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Fri, Oct 24, 2008 - Page 10 News List

Paris to loan 10 billion euros to French banks

GOVERNMENT HELP The French plan will offer two bridging loans of 5 billion euros each. In Brazil, two state-run banks will be able to help financial institutions

AFP AND AP , PARIS AND SAO PAULO, BRAZIL

The French government’s financial arm will grant an emergency loan of up to 10 billion euros (US$12.8 billion) to the country’s banks to help them weather the global financial crisis, newspapers reported yesterday.

The Deposits and Consignation Fund (CDC) will make a first bridging loan of 5 billion euros to a refinancing company formed to support French banks, the financial dailies Les Echos and La Tribune reported without citing any sources.

The CDC would be reimbursed through stocks from the refinancing company.

A second 5 billion euro loan will be made available on Oct. 31 if the banks still have a pressing need for cash, La Tribune reported. The loan would have to be repaid by Dec. 31.

Seven banks — BNP Paribas, Banque Populaire, Caisses d’Epargne, Credit Agricole, Credit Mutuel, HSBC and Societe Generale — will be eligible for the loan.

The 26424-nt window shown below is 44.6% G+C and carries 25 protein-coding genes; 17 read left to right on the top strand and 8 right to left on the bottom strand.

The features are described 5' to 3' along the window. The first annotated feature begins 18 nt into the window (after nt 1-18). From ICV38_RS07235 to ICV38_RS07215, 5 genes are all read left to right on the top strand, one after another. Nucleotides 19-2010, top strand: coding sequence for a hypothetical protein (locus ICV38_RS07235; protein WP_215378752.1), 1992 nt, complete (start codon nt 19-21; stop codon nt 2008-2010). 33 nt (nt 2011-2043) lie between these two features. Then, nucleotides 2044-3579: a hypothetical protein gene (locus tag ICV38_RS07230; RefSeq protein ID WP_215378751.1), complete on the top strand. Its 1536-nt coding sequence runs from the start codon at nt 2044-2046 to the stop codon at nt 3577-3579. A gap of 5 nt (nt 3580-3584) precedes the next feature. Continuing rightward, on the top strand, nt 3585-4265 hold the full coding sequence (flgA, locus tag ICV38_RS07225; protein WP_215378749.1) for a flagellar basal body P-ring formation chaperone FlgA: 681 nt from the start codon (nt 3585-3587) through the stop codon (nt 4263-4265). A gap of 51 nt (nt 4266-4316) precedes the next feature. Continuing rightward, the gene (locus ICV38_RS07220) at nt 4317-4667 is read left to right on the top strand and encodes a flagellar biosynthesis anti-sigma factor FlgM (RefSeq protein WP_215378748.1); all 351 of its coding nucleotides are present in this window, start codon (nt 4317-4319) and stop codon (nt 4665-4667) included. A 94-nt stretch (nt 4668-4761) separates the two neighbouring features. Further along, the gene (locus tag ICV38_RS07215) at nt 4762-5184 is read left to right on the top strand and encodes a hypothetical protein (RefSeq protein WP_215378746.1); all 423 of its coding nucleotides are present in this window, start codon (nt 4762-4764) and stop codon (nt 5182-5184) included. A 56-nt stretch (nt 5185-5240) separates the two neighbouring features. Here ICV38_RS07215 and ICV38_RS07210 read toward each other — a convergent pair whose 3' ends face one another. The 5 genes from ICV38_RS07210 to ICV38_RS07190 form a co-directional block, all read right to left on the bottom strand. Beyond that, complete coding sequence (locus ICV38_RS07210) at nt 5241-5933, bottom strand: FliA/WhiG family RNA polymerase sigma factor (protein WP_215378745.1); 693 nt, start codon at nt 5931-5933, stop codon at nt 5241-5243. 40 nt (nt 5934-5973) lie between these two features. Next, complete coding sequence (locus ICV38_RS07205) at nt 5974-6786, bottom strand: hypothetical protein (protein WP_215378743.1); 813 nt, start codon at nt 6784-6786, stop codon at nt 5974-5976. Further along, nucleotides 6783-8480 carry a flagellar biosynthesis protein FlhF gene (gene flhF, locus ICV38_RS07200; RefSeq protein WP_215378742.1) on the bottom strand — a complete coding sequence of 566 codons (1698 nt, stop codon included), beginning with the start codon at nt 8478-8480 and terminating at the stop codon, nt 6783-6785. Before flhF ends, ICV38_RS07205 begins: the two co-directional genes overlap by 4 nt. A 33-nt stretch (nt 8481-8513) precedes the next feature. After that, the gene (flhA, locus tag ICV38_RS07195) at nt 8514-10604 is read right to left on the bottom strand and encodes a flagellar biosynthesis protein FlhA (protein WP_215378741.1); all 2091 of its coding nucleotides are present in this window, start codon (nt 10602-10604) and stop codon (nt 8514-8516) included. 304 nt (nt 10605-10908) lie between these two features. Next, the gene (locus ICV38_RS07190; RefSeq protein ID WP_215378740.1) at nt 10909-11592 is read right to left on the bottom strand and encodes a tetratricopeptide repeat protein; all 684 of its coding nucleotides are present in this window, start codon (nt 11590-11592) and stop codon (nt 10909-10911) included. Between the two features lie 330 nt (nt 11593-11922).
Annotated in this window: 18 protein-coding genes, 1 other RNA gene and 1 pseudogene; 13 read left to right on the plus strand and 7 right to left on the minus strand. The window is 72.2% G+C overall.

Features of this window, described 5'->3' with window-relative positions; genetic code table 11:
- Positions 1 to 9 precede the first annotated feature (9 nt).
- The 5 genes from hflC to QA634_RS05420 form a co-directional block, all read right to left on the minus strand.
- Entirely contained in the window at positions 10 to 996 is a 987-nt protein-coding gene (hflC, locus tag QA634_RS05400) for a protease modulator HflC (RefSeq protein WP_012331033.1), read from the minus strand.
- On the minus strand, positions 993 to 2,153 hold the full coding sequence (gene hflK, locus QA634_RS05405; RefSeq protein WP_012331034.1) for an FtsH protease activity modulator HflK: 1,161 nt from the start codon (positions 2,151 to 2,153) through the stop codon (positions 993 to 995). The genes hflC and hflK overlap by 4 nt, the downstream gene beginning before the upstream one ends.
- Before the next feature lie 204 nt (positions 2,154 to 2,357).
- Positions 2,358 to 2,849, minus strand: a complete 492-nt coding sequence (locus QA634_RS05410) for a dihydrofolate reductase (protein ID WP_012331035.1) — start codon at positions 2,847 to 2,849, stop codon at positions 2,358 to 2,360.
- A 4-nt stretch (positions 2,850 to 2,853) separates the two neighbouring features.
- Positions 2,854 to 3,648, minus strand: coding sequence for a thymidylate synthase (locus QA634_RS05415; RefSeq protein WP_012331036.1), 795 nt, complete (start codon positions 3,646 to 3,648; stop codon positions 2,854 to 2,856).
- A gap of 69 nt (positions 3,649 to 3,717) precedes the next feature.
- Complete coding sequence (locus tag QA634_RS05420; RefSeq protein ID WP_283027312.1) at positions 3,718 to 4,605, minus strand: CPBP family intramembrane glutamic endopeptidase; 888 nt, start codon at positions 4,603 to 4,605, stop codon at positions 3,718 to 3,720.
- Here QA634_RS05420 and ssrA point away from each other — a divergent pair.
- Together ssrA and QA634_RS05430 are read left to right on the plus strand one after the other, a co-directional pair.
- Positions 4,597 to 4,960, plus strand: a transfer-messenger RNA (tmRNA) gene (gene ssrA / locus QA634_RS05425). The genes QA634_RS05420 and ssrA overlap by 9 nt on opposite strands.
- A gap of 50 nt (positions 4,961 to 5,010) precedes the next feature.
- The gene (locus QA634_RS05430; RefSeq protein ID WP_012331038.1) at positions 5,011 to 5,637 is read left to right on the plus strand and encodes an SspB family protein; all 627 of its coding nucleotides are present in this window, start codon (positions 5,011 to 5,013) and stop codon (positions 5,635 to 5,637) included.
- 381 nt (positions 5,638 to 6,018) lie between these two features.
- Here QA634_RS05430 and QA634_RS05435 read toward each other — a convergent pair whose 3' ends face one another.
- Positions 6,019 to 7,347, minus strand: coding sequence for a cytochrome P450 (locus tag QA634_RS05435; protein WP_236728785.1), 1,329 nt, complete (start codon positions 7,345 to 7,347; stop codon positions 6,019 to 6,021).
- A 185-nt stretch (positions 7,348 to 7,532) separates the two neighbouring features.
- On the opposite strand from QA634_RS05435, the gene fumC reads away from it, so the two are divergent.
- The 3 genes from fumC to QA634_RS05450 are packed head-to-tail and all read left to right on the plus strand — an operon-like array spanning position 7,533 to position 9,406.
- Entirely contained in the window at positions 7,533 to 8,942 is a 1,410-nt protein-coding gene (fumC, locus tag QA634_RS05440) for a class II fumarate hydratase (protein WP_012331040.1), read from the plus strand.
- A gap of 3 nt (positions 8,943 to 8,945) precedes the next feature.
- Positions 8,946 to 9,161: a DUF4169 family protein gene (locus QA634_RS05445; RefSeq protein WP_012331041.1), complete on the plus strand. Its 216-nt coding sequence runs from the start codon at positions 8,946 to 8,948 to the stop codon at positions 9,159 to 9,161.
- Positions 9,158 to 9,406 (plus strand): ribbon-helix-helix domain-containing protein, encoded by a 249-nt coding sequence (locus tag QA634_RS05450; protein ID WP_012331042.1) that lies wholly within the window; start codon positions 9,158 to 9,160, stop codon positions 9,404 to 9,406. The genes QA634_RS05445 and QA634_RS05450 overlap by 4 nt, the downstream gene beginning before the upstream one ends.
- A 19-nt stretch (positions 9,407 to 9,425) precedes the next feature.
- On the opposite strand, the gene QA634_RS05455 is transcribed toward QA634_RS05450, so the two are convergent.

The Economy Refinancing Co was created to borrow money through bonds, with state guarantee, and in turn loan that money at a higher rate to banks lacking financing.

France announced on Monday it would make 10.5 billion euros available to leading banks to boost economic activity in the global credit squeeze.

Lawmakers last week approved a 360 billion euro overall package to support French banks. Several European countries also agreed to plough capital into the hardest-hit banks and massively underwrite loans between financial players.

Under that plan, the French state would provide 40 billion euros to recapitalize fragile banks. It would also make available up to 320 billion euros in inter-bank loan guarantees.

Meanwhile, the Brazilian government announced on Wednesday it will allow two state-controlled banks to buy stakes in private financial institutions, hoping to limit damage from the global crisis.

The Banco do Brasil and Caixa Economica Federal will be able to buy stakes in other banks, insurance firms and other private institutions needing aid, Brazilian Finance Minister Guido Mantega said.

“We want to facilitate liquidity and give more alternatives to the private institutions,” he said.

The institutions previously were not allowed to seek help from the state-controlled banks.

The provisional measure signed late on Tuesday by Brazilian President Luiz Inacio Lula da Silva also lets the central bank swap currency with other central banks across the world.

“It’s a preventive measure,” central bank President Henrique Meirelles said. “Right now there is no need for that, but it is an instrument we are making available.”

Mantega reiterated that Brazil’s financial system is “solid” and that “banks are not going bankrupt.”

On Tuesday, Lula said for the first time that the world economic crisis might eventually force changes in Brazil’s budget.

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